Are Your Investment Decisions Influenced by “Authority Bias”?

Avoid people who are “often wrong, never in doubt.”

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In this article, we’ll cover authority bias, which plays on our natural desire to have authority figures tell us the right way.

Author’s Note: This article is part of my series on investing psychology:

Authority Bias — What is it?

Authority bias is the tendency of investors to give more weight and influence to the opinions of people in authority, believing them more likely to be correct.

How does authority bias apply to investing?

Many psychological research studies show that we are more influenced by people we consider to have high authority.

In investing, people are more likely to believe the opinions of Wall Street analysts, bankers, and TV personalities because they appear to be in positions of high authority on investing.

This bias is actually based on good logic: You’d expect a financial authority on TV to know a lot about the stock market!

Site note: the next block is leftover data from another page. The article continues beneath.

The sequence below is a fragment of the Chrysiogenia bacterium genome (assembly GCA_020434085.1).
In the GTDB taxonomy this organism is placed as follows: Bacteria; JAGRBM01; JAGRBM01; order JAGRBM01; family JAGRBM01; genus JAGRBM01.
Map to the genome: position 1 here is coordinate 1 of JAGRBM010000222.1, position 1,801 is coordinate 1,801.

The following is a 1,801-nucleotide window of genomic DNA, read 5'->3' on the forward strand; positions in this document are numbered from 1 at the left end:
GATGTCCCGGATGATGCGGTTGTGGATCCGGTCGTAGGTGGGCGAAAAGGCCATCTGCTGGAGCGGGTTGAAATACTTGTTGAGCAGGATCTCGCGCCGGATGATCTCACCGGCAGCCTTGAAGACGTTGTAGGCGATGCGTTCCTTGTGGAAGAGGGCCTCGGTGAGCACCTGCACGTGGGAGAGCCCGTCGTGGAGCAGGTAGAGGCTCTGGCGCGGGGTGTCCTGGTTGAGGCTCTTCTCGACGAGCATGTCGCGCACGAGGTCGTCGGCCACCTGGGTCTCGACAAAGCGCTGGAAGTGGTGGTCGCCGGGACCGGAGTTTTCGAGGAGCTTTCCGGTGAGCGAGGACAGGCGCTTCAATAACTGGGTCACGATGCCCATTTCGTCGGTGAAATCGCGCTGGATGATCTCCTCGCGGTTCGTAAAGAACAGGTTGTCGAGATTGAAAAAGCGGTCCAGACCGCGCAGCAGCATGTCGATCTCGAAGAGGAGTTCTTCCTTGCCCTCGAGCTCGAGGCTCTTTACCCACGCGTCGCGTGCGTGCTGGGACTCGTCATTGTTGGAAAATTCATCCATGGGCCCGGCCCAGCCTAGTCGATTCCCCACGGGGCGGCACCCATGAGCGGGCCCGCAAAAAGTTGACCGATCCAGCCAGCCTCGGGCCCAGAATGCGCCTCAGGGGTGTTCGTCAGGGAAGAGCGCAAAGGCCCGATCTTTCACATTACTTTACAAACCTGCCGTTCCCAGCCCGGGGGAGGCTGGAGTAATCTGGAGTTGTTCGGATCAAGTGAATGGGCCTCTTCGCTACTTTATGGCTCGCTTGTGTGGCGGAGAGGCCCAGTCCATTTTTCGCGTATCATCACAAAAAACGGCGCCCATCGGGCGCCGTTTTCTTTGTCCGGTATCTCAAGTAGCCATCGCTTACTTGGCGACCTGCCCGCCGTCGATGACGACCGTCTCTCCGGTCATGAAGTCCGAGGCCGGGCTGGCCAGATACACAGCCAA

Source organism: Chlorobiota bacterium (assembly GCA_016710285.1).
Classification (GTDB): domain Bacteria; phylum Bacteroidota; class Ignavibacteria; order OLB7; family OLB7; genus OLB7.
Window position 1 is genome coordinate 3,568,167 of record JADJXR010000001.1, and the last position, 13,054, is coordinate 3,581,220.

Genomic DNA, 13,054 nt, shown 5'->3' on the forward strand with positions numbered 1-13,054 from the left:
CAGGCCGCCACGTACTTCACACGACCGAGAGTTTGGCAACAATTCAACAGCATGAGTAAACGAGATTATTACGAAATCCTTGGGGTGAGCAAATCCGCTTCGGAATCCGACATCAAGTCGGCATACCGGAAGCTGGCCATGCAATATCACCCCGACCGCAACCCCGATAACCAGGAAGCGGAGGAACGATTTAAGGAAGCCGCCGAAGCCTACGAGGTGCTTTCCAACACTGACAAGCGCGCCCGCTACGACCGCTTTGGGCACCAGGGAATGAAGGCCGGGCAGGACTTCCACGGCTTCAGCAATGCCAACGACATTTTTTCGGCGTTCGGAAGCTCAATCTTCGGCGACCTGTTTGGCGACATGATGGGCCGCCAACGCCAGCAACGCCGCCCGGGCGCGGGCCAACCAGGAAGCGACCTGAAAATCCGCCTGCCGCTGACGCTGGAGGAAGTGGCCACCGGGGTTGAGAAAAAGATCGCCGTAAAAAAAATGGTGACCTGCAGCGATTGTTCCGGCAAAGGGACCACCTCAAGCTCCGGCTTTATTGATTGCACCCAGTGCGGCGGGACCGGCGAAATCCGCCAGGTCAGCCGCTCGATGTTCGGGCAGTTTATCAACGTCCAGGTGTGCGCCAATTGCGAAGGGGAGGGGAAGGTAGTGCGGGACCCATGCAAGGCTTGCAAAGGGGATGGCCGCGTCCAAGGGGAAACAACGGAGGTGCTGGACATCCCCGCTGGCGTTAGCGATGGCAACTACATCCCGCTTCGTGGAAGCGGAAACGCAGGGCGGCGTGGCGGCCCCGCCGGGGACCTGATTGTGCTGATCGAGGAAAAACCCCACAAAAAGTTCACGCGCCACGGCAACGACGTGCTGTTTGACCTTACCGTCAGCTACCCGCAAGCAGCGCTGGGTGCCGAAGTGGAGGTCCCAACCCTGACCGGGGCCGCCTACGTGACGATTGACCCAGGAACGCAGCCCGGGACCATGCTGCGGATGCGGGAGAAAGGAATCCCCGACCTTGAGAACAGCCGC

And sometimes they do, meaning the extra weight we give them is warranted.

But there are many people who build an appearance of high authority, but really don’t know what they’re talking about.

In addition, many of the talking heads on CNBC are NOT actually trying to accurately predict what’s coming or correctly assess the prospects of a stock.

Not at all.

They’re trying to project confidence and build your interest so you’ll keep watching their show and boost their viewership numbers.

I have a phrase to describe that type of personality: “Often wrong, never in doubt.”

It’s not to say that all financial authorities are full of it.

But all financial advice, even that from authorities, should undergo your careful scrutiny.

What should you do instead?

When considering financial advice, opinions, projections, recommendations, and information from authorities, ask yourself these two sets of questions to determine its value:

First:

“How credible is this person? What type of experience do they have that is likely to make them right about their opinion?”

And second (this one is very important):

“What is their purpose and incentive in sharing their opinion? Are they trying as best they can to be correct? Or, are they trying to keep my attention, win my trust (and money), or grow their influence?”

Whatever the situation, don’t automatically trust authorities. Use your best judgement to understand their intentions and experience, and weigh their opinion accordingly.

Disclaimer: This article is provided for informational or educational purposes only and is not any form of individualized advice. All information is obtained from sources believed to be reliable but cannot be guaranteed for accuracy or completeness. Use this information at your own risk.

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